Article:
Leaving Senegal – lesson #1 about ending female genital cutting
It’s hard to believe my six weeks here has come to an end. I fly home tonight.
I’ve learnt so much. I wanted to break down some of the things into bite sized chunks and try and communicate them properly – so here’s the first. It’s about communities working themselves to change from within and its summed up in this photo:
These five people, four women and a man, were a complete inspiration to me. Here they are, gathered in front of the entire village.
These are the people who now go out and work with local communities to spread the word about female genital cutting and why they believe it is no longer necessary.
As I watched this team, in the middle of them dressed in beautiful yellow and blue, Marietou Diarra, it all became so much clearer to me. Change happens from within a community – it may take a catalyst, it may take respectful discussion, it may take a greater understanding of “human rights,” it may take a while (sometimes up to three years) – it is a complex sinuous interaction of personalities and conversations and yet, with this issue, it is somehow inevitable.
Once Marietou knew that she could say no herself to cutting her daughters, once she realised that not only was there no need, but that she was entitled to her own voice and she was allowed to speak up and voice her opinion, there was no looking back.
I felt such a strong connection to Marietou, having heard her story here, talking with Molly Melching and Diane Sawyer last year at Women in the World. The first time I watched, the tears didn’t stop. As she cried, I cried. I still cry when I see this video and I still ask every Orchid volunteer to watch it to understand more. I hope to move them to tears and to understanding, because witnessing others’ grief and courage is one way to embed the reality of this topic.
What I really want people to see when they witness Marietou’s dignity and her story is that this woman is not a mutilator, she did not ever want harm to come to her beloved daughters. But she was trapped. She was trapped in a place where she could do nothing different.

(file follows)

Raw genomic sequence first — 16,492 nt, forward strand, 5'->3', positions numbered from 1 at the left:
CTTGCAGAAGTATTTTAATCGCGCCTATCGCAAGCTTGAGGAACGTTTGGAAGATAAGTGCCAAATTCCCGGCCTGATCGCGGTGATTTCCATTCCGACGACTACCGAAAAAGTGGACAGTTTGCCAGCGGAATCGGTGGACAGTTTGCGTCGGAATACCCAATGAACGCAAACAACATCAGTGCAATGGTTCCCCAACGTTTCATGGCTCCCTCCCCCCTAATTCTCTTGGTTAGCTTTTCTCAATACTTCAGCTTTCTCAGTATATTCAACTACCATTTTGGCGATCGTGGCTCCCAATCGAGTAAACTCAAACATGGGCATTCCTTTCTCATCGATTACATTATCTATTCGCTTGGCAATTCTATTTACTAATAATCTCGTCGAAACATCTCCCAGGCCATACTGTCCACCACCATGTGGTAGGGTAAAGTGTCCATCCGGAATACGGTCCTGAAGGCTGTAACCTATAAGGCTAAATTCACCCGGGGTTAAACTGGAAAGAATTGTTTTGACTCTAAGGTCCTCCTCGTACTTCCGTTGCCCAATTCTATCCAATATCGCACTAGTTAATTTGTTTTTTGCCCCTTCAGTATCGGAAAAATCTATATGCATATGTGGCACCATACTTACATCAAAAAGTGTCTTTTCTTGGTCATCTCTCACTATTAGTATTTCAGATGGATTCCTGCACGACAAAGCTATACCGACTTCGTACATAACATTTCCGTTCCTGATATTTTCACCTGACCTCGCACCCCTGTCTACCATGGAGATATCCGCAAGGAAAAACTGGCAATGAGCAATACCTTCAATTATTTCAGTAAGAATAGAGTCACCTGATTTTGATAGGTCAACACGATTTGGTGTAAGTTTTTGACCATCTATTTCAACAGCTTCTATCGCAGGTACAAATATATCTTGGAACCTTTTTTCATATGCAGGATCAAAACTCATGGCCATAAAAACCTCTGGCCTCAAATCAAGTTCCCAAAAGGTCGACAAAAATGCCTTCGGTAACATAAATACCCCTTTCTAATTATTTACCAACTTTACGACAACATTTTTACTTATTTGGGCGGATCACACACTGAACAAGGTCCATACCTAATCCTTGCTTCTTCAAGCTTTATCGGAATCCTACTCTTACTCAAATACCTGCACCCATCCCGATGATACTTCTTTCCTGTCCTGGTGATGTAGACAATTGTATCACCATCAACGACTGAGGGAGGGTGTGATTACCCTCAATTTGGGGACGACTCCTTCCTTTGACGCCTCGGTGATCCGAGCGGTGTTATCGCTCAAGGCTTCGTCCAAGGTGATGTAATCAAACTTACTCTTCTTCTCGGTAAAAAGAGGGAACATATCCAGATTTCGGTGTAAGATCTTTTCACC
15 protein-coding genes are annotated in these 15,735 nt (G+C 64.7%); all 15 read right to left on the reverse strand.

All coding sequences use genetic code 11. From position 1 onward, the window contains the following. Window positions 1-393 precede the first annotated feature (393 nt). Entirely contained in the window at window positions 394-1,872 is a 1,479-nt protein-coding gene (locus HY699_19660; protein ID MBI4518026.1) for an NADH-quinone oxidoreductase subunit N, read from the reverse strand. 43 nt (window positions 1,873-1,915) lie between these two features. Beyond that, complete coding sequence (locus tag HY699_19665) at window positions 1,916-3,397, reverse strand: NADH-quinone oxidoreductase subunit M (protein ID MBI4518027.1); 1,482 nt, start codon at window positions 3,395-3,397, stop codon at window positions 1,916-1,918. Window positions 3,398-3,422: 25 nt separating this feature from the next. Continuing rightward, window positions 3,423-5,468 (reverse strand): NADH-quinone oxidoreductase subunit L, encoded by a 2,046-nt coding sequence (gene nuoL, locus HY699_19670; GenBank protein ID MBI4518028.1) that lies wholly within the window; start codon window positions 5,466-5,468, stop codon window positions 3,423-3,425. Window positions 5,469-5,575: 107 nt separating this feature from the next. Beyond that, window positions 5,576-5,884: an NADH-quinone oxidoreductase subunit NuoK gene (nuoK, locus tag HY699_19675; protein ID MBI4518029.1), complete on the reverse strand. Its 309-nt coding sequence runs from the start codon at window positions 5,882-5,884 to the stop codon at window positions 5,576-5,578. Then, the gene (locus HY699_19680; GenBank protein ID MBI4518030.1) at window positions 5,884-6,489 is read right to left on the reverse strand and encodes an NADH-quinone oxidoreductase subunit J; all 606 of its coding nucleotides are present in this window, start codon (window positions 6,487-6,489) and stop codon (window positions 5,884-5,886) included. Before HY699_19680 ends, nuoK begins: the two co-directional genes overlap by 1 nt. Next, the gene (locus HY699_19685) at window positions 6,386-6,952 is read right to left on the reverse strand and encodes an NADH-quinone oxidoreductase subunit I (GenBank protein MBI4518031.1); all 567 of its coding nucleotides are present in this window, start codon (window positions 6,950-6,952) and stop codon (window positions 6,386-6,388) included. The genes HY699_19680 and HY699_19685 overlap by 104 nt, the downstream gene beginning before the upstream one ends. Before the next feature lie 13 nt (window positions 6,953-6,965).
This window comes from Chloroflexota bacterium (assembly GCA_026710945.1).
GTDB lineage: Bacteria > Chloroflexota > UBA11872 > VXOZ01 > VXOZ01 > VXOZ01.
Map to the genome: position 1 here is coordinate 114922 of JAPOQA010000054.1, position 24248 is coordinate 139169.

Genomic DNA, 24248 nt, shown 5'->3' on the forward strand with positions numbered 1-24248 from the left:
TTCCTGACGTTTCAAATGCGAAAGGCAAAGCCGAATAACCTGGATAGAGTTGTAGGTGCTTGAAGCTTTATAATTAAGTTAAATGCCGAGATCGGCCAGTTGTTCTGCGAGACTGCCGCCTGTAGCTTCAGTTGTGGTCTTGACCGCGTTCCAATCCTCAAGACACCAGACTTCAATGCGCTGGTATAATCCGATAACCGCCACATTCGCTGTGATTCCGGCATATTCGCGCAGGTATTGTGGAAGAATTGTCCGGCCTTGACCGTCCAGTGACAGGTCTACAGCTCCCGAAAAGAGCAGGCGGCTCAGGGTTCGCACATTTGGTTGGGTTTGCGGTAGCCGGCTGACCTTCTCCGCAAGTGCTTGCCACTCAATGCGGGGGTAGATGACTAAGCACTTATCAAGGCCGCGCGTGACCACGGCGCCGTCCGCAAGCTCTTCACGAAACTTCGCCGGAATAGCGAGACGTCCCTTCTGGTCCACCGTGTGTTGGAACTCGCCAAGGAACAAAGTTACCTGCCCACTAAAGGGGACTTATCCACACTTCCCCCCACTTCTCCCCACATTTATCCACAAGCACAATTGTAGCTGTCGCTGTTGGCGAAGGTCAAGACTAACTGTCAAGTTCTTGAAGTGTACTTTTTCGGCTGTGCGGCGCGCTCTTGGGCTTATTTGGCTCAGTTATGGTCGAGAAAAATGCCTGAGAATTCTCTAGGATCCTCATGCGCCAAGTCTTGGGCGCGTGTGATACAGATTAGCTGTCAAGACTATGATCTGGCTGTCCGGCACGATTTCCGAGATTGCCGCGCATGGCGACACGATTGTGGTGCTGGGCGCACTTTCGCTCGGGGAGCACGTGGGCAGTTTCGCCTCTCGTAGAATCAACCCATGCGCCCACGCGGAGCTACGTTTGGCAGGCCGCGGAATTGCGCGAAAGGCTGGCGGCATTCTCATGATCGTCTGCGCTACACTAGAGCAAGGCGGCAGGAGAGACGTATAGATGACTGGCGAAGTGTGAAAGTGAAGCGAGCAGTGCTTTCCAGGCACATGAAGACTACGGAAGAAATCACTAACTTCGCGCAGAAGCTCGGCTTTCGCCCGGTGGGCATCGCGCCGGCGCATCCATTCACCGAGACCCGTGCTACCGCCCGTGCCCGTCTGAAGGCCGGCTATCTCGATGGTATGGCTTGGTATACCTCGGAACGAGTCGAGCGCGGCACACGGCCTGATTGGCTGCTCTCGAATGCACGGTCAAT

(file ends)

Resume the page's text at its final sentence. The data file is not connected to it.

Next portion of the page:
For the last year, Marietou has been with me on this journey, in my mind’s eye. So, when I arrived at the village and was introduced to her, this incredible, passionate, strong woman, I felt awestruck and consistently drawn towards her energy. For what Marietou has achieved is incredible.
Now she and the rest of the team travel tirelessly from village to village, talking, connecting, asking about FGC, asking if people have heard about abandonment. They are advocates, ambassadors – they talk with whole villages, with individuals, with imams, with cutters, with children, men, women. Everyone.
The amazing news is that they are in great demand. The more difficult news is that they need funding to continue their work. This is where I feel that Orchid supporters may be called to step up to the plate. If we work with people like this, who together can inspire, can teach, can lead – using their own experience, their own passion, their own dedication (and by the way, they receive only the most modest of stipends – this is not a paid “job”) – these are the message bearers, the pioneers taking the word out further and further.
All we need to do is join with them.
Watch this space for more…… UK, here I come!